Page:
Six Hot Big Data Certifications for 2019

Get one of these credentials to take you interest in Big Data to the next level!

It's almost 2019. With the passing of another year, many companies are jumping onto the certification bandwagon and offering certifications in anything and everything ... and I love it!


Nothing is more satisfying and rewarding than getting a certification, a document that says you have mastered an IT topic, or sometimes just that you gained a basic understanding of that topic. To make your 2019 bright and beautiful, here is a list of my top six Big Data certifications for the coming year.


First up is the CCA Data Analyst credential (exam CCA159) offered by Cloudera. I love Cloudera tests because they are hands-on and incorporate real-world examples, and this test does not disappoint. It is special because it is straightforward and focused. Where else are you going to get 8 questions with 120 minutes to answer them?


To say Cloudera tests are tough would be highly accurate — but once you bag one, no one is going to question your prowess. Each test consists of between eight and 12 customer problems that involve a unique large data set and a CDH cluster. As noted above, you've got 120 minutes.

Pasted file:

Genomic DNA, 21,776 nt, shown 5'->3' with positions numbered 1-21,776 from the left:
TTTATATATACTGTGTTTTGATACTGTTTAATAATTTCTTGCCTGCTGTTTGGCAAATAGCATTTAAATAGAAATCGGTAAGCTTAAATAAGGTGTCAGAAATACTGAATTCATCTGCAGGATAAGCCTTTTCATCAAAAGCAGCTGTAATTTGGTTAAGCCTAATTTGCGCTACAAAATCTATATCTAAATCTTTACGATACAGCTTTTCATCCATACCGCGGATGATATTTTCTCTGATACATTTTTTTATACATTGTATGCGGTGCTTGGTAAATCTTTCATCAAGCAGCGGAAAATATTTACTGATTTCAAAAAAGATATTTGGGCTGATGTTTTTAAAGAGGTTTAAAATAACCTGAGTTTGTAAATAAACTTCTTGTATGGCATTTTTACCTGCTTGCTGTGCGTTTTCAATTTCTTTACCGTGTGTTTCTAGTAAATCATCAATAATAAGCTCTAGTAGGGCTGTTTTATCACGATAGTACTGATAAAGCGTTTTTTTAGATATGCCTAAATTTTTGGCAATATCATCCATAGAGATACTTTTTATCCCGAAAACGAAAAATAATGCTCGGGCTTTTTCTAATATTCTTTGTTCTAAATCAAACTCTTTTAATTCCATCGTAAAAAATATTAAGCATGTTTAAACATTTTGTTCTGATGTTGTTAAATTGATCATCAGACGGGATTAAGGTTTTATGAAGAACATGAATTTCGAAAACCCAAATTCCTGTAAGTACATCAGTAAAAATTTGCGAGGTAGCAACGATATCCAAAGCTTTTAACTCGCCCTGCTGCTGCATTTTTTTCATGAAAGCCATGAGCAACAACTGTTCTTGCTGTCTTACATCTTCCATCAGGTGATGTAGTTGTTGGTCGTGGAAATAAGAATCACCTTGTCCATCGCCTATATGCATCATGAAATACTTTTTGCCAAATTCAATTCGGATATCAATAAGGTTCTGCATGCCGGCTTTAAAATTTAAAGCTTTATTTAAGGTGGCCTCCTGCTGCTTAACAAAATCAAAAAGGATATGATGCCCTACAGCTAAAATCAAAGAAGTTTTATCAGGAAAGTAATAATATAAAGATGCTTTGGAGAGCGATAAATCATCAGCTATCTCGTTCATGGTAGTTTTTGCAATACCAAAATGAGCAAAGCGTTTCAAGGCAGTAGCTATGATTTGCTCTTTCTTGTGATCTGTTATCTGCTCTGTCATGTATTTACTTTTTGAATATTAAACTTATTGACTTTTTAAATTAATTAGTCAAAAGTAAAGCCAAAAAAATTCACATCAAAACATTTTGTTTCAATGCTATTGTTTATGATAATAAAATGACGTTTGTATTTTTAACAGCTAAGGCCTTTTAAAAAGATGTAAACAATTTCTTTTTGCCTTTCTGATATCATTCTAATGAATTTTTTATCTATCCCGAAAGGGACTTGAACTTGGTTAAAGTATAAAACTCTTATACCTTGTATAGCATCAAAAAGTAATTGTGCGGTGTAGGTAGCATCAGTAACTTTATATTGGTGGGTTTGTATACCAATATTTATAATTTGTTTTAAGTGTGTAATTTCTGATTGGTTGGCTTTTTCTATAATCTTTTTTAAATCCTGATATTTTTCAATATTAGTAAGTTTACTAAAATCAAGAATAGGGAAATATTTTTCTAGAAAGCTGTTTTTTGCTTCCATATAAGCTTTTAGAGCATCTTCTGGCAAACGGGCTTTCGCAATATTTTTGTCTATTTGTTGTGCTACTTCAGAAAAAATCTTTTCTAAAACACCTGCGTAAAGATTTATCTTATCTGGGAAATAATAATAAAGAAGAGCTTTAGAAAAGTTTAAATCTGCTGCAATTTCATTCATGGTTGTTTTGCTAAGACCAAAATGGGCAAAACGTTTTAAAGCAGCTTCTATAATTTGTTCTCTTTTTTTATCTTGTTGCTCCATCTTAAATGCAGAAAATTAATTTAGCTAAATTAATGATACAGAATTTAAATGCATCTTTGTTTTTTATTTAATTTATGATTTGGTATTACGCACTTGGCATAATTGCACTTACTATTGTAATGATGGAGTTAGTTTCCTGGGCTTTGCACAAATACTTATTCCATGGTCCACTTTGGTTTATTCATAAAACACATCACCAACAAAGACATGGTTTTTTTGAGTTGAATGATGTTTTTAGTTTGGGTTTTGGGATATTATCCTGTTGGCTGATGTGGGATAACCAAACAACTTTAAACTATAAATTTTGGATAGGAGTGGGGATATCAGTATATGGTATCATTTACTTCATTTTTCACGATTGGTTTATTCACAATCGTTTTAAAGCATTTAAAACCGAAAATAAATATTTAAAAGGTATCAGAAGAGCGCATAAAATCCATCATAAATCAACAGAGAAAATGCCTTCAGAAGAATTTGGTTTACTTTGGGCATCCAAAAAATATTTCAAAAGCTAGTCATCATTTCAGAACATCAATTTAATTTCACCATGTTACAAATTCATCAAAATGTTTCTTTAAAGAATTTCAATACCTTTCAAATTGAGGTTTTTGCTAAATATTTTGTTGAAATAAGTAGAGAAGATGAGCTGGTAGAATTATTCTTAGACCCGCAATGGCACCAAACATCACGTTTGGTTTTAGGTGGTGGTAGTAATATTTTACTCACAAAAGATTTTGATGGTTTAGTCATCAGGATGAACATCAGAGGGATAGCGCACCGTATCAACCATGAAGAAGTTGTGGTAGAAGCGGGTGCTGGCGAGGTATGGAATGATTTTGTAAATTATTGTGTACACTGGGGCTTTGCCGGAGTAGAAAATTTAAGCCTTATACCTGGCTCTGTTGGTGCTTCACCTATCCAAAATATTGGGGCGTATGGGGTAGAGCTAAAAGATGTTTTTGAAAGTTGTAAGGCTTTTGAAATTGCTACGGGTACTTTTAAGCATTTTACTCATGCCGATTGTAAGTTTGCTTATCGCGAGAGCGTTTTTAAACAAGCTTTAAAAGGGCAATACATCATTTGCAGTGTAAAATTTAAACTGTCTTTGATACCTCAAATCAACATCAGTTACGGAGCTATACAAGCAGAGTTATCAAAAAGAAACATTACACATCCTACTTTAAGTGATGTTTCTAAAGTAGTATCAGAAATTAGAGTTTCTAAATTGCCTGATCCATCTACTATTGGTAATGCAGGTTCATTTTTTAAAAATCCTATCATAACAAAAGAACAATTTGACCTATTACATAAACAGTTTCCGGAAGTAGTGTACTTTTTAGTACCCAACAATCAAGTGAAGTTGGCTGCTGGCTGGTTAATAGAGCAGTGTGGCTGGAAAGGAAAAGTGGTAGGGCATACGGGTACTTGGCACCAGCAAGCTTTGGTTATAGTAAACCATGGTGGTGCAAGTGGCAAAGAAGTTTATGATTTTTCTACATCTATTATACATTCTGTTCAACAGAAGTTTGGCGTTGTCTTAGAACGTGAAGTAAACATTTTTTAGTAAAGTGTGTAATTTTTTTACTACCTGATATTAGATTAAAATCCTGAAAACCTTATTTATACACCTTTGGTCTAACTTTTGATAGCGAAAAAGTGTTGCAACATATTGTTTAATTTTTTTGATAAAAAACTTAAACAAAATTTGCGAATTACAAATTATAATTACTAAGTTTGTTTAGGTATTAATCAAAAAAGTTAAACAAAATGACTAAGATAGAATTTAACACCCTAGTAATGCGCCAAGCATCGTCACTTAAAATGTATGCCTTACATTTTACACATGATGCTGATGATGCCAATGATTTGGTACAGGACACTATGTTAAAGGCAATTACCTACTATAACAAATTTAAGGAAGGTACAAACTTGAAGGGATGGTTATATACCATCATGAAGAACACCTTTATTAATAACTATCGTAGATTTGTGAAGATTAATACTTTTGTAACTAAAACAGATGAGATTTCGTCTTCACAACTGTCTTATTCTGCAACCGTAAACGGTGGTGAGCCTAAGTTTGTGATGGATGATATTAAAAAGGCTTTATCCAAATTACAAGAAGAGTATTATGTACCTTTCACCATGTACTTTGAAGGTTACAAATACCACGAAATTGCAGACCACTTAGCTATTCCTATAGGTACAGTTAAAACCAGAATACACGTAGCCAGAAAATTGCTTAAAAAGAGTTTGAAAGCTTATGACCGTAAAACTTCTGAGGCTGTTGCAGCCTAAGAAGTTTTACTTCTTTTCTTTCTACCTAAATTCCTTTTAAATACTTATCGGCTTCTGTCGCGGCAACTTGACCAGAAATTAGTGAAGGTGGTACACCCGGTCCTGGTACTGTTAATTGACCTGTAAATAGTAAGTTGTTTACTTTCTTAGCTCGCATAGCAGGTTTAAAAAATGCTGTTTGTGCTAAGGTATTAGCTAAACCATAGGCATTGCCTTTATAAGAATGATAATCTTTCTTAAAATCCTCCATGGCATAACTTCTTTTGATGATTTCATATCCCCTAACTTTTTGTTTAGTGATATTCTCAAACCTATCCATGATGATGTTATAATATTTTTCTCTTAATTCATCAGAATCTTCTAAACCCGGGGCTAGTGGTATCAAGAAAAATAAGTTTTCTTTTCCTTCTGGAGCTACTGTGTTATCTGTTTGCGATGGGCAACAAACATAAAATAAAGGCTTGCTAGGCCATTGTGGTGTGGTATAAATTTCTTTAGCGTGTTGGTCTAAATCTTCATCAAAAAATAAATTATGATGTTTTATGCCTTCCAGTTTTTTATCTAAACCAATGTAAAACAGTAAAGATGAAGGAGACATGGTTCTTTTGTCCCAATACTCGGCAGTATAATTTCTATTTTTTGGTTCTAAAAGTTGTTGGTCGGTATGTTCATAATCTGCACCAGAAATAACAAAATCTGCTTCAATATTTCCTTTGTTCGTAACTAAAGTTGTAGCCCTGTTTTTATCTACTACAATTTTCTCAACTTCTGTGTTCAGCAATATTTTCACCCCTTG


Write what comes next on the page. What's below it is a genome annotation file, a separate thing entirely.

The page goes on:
For each problem, you must implement a technical solution with a high degree of precision that meets all the requirements. You may use any tool or combination of tools on the cluster — you get to pick the tool(s) that are right for the job. You must possess enough knowledge to analyze the problem and arrive at an optimal approach given the time allowed.


You need to know what you should do and then do it on a live cluster, within the specified time allotment, while being watched by a proctor. Make no mistake: You should have a LOT of real-world knowledge before you tackle this exam. In terms of fess, the CCA159 will set you back $295.


My second recommendation is a bit unconventional and not really a "certification" per se, but I recommend getting a master's degree in data analytics. If you have a genuine interest in Big Data, then I recommend jumping in with both feet to show future employers just how deep the fire burns. A degree will show that you have knowledge and experience that goes beyond just excelling at test taking.